General Certificate of Secondary Education (GCSE) is an academically rigorous, internationally recognised qualification awarded in specified subjects, generally taken in a number of subjects by pupils in secondary education in England and Wales over two years (Years 10 and 11). It was introduced in the UK in 1988 to replace O-level and CSE examinations.

One of the main changes to previous educational qualifications in the United Kingdom was to allow pupils to complete coursework during their two years of study, which was marked by their teachers and contributed to their final examination grade. There has been a move recently from doing coursework and modular examinations for part of the course when pupils would take exams throughout the course to an end of year exam after the two years of study (a 'linear' series). The exams are being revised to make them more difficult such as testing skills from a whole text in English instead of part of a text. Coursework has now been replaced by Controlled Assessments in certain subjects, in which the student completes a number of assessed pieces of work which will ultimately count towards their final examination grade in the specified subject. The Controlled Assessment component of the qualification is usually done under exam-style conditions. After major GCSE reforms, coursework/controlled assessment generally have little to no influence on the final grade as opposed to the past. The qualification is equivalent to a Level 1 or Level 2 (grade depending) Key Skills Qualification (in Scotland, the equivalent is a National 5).

Some pupils may decide to take one or more GCSEs before or after they sit the others, and people may apply to take GCSEs at any point either internally through an institution or externally. A level 1 GCSE covers grades C to G or 1 to 5 (commonly referred to as the foundation tier) whereas a level 2 GCSE covers grades A* to C or 4 to 9 (commonly referred by as the higher tier). Five level 2 GCSEs, including English and Maths, are generally required (as well as an A or B in the specific subject) to continue to the level 3 Advanced GCE level (A-Level) or equivalent level 3 qualifications.

From September 2017, grades will be awarded from 9 to 1; a grade 9 being equivalent to an A** and a grade 1 being marginally better than a U (unclassified in the former system). Some schools start GCSEs in year 9. The international version of the GCSE is the IGCSE, which can be taken anywhere in the world, and which includes additional options relating to coursework and the language the qualification is pursued in. All subjects completed in the fifth of the European Baccalaureate are generally equivalent to the GCSEs subjects. Prior education to GCSE level is generally required of pupils wishing to pursue A Level courses or the BTEC Extended Diploma and International Baccalaureate.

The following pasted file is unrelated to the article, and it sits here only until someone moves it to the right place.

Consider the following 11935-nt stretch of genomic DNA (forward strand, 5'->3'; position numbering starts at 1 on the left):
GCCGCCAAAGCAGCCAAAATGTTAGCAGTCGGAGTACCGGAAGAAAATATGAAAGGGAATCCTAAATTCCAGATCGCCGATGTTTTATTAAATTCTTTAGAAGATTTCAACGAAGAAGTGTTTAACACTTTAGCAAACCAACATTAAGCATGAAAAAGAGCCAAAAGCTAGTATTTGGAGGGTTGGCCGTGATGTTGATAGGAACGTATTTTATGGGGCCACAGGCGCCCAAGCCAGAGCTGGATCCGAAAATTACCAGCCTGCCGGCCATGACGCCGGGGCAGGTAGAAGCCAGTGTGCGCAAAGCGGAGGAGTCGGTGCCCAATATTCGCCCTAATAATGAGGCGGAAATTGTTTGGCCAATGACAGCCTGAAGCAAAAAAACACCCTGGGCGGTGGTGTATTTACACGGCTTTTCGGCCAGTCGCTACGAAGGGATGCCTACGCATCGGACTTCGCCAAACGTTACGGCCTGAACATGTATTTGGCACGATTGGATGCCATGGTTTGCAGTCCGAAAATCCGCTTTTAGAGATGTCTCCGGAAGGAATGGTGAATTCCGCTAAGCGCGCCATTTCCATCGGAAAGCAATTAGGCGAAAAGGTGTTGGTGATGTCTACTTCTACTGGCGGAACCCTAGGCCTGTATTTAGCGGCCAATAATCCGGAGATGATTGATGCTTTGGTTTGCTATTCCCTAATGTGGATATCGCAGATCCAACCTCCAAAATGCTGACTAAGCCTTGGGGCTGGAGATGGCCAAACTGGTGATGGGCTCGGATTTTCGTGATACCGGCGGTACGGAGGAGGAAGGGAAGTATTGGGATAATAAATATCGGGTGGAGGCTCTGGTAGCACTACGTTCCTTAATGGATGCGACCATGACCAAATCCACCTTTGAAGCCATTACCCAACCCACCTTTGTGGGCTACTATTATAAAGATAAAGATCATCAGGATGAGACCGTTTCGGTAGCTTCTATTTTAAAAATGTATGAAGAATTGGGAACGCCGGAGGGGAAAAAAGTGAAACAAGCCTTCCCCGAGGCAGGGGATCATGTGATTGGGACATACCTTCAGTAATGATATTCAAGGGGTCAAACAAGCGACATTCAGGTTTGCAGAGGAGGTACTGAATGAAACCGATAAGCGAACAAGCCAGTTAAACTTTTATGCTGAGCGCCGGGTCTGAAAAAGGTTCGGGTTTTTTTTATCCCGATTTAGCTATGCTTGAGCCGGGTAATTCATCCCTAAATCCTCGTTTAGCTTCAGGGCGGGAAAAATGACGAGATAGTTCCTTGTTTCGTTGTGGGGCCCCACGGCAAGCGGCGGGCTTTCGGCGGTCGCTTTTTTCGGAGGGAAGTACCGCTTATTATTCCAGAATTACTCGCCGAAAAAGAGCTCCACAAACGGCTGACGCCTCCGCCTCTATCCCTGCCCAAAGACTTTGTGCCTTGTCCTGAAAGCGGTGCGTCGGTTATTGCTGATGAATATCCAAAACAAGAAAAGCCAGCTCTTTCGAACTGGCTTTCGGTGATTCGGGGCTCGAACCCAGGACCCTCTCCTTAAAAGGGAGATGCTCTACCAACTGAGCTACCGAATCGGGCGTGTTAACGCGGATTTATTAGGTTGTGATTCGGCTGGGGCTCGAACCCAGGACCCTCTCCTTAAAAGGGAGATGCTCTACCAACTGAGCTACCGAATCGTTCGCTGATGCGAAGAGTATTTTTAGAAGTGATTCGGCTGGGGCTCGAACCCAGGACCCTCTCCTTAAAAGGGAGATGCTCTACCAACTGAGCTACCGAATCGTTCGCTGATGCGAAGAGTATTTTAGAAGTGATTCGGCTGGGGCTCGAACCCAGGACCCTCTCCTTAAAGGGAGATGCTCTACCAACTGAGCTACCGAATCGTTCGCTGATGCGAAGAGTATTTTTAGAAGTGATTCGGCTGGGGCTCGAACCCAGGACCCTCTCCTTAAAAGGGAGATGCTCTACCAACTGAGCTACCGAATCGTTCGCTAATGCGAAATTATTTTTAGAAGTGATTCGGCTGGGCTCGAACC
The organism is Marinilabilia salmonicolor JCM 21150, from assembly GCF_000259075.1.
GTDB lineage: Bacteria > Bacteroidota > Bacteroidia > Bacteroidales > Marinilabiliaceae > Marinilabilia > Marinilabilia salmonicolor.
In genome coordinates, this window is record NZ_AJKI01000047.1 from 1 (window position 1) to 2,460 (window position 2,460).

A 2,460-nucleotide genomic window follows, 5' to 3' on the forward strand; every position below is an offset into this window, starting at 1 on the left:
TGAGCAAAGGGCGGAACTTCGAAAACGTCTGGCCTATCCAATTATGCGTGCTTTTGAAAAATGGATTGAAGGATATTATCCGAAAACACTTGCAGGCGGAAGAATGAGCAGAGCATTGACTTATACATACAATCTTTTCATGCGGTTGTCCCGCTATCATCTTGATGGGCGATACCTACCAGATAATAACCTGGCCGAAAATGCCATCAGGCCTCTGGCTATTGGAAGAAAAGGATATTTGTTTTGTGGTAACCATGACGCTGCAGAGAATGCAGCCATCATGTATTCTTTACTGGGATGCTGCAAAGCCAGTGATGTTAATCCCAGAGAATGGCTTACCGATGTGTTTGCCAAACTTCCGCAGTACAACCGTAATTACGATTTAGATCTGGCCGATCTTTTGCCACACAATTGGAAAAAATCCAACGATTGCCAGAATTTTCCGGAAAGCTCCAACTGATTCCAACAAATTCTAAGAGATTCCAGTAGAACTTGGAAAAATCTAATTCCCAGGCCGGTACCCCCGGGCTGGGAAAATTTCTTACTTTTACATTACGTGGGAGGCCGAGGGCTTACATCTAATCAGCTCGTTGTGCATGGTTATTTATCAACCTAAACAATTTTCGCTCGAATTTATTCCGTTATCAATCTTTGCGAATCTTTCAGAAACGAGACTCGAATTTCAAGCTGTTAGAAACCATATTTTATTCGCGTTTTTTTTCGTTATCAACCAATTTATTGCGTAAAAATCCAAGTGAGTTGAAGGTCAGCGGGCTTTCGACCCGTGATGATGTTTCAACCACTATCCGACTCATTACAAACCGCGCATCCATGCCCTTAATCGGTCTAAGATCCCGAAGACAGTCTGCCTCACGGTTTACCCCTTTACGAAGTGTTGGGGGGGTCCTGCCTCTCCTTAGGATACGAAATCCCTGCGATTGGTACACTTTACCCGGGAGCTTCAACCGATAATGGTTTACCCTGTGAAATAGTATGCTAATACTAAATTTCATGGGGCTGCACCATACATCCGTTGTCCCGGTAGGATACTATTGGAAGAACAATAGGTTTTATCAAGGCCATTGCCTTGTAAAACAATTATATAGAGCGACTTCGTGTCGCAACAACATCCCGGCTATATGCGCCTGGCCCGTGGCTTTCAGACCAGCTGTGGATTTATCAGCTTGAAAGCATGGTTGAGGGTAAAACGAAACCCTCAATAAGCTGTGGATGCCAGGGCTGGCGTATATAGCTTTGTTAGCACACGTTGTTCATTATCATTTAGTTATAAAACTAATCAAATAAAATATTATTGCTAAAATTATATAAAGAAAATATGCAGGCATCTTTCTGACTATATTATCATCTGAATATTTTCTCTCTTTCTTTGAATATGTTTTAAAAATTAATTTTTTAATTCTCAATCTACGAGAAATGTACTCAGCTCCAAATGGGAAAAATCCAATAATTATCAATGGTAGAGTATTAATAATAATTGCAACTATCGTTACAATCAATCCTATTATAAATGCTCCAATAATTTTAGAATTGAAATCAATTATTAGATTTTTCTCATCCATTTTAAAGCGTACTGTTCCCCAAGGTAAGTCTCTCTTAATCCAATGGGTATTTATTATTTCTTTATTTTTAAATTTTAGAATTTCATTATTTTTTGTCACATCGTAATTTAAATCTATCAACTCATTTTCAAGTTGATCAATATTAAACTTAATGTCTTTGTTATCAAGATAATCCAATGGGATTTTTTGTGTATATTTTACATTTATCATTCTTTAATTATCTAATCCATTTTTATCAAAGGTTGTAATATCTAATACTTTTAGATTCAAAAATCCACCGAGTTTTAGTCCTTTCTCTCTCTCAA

BTECs can also be taken. These are marked with a different grading system: level one, grades D-G, and level two, pass (C), merit (B), distinction (A), and distinction* (A*). New regulations require that BTECs now include some form of examination, usually done online. The difference between BTECs and GCSEs is that the BTEC course is heavily coursework-based. At the end of the two-year GCSE course, on the third Thursday of the August of that year, candidates receive a grade for each subject that they have sat. Before the transformation of the GCSE grading system from alphabetical to numeric grades, the pass grades, from highest to lowest, were: A*, A, B, C, D, E, F and G. Grade U (ungraded/unclassified) signifies that a pupil achieved nothing worthy of credit, therefore no GCSE is awarded to the pupil in that subject. For GCSEs after reformations, the pass grades are: 9, 8, 7, 6, 5, 4, 3, 2 and 1 but a 'good pass' which is generally required, is grade 4 or higher. The U grade stays the same as mentioned above. Broadly, the same proportion of students will achieve 4 and above as currently achieve C and above, and the same proportion of students will achieve grade 7 and above as currently achieve A or A*.

GCSEs are part of the National Qualifications Framework. A GCSE at grades D to G (or grades 3 to 1) is a Level 1 qualification, while a GCSE at grades A* to C (grades 9 to 4) is a Level 2 qualification. GCSEs at A* to C or 9 to 4 (Level 2) are much more desirable and insisted on by many employers and educational institutions. Level 2 qualifications are usually required to advance to Level 3 qualifications. Pupils can also receive an X grade which signifies that they have completed only part of the course or that key elements such as coursework are missing and so an appropriate grade cannot be given. After GCSE reformations, the grading system changed as follows: instead of grades ranging from A* to U, they now range from 9 to 1 with 9 being the highest grade achievable. This has been introduced because exams are seen as becoming easier each year with a larger number of pupils achieving A*. Changing the grading system also allows the exam boards to increase the difficulty of the exams and therefore have fewer pupils who achieve the highest grade, and get a more accurate representation of the pupils' capabilities. It also gives the exam boards a chance to add extra grades on if the exams start becoming too easy again, which is not possible with the A* to U system. 

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